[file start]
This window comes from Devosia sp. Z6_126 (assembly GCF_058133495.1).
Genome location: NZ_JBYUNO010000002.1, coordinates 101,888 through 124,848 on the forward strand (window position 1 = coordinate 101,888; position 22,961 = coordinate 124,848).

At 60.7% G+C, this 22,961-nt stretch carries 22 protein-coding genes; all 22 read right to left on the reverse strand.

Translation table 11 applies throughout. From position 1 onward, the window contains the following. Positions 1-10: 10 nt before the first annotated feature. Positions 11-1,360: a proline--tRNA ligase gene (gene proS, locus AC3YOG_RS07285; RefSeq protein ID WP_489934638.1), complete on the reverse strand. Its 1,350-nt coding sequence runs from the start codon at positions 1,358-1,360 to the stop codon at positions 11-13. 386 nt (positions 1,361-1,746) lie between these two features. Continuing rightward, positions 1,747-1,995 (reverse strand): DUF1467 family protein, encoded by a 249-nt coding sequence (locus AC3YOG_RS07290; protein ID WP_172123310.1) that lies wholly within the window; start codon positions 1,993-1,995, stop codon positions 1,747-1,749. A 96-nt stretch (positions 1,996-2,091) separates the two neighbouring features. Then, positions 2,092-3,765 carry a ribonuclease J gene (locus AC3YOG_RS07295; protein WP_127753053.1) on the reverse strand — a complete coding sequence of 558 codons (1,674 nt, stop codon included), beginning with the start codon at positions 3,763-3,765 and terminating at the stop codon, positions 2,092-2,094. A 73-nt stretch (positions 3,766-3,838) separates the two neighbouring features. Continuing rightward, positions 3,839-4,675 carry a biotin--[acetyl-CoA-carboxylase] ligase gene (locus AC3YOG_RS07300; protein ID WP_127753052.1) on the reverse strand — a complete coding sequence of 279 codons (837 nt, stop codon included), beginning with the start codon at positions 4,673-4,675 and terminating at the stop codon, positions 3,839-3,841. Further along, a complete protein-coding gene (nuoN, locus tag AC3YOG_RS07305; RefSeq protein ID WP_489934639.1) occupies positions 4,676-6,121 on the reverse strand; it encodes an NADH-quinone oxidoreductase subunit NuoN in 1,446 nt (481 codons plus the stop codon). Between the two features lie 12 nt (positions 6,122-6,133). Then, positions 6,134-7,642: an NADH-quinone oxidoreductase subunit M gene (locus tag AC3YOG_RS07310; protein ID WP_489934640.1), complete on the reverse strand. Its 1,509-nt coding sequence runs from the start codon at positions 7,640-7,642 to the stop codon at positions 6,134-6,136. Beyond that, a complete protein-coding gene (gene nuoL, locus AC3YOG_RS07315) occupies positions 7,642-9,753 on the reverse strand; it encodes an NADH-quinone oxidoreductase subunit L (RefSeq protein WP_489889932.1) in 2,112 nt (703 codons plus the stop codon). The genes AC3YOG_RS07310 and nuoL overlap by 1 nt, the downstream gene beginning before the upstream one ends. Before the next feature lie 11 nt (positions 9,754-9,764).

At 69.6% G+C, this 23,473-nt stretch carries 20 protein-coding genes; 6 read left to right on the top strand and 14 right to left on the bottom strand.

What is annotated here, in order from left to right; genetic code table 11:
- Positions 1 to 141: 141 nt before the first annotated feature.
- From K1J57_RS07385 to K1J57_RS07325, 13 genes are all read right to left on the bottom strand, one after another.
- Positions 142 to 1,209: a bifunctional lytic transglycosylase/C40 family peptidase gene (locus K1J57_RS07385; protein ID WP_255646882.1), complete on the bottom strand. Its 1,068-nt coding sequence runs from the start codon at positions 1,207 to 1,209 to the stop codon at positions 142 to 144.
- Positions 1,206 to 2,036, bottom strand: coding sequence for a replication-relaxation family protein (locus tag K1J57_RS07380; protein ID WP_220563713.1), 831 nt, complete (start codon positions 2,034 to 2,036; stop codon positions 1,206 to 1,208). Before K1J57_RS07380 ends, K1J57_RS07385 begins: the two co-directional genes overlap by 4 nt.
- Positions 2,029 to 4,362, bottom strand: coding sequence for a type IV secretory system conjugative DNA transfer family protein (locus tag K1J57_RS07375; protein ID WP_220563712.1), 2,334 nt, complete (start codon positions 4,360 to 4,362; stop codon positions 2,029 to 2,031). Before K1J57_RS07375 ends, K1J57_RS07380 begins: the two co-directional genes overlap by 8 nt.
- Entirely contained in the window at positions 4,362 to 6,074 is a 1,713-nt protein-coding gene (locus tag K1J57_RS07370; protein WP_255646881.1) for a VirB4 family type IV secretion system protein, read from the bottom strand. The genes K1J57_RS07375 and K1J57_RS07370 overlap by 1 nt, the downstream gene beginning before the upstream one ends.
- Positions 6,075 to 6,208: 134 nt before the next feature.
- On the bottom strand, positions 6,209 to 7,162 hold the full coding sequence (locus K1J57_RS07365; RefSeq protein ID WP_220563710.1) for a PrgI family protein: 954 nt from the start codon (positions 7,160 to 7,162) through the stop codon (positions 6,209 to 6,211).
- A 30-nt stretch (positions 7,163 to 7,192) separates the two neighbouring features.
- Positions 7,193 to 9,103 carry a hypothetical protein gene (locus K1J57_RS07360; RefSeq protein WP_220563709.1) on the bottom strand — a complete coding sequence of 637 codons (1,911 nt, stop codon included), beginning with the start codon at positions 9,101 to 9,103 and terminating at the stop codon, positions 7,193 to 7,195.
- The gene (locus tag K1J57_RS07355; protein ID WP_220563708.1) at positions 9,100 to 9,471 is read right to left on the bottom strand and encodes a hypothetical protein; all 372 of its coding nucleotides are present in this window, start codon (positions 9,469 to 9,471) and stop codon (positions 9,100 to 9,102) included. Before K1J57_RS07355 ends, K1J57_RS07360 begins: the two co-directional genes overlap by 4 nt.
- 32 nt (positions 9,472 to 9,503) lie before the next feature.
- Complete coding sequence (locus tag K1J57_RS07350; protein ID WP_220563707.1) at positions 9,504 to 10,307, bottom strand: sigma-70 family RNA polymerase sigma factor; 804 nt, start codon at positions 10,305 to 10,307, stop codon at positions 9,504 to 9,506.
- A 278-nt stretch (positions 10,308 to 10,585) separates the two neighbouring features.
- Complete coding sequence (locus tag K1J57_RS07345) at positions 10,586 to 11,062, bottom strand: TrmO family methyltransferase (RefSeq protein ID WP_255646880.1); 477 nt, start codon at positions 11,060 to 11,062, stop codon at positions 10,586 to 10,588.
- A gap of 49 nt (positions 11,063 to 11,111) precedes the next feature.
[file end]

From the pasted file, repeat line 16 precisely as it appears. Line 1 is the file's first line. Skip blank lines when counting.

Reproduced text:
- Positions 7,193 to 9,103 carry a hypothetical protein gene (locus K1J57_RS07360; RefSeq protein WP_220563709.1) on the bottom strand — a complete coding sequence of 637 codons (1,911 nt, stop codon included), beginning with the start codon at positions 9,101 to 9,103 and terminating at the stop codon, positions 7,193 to 7,195.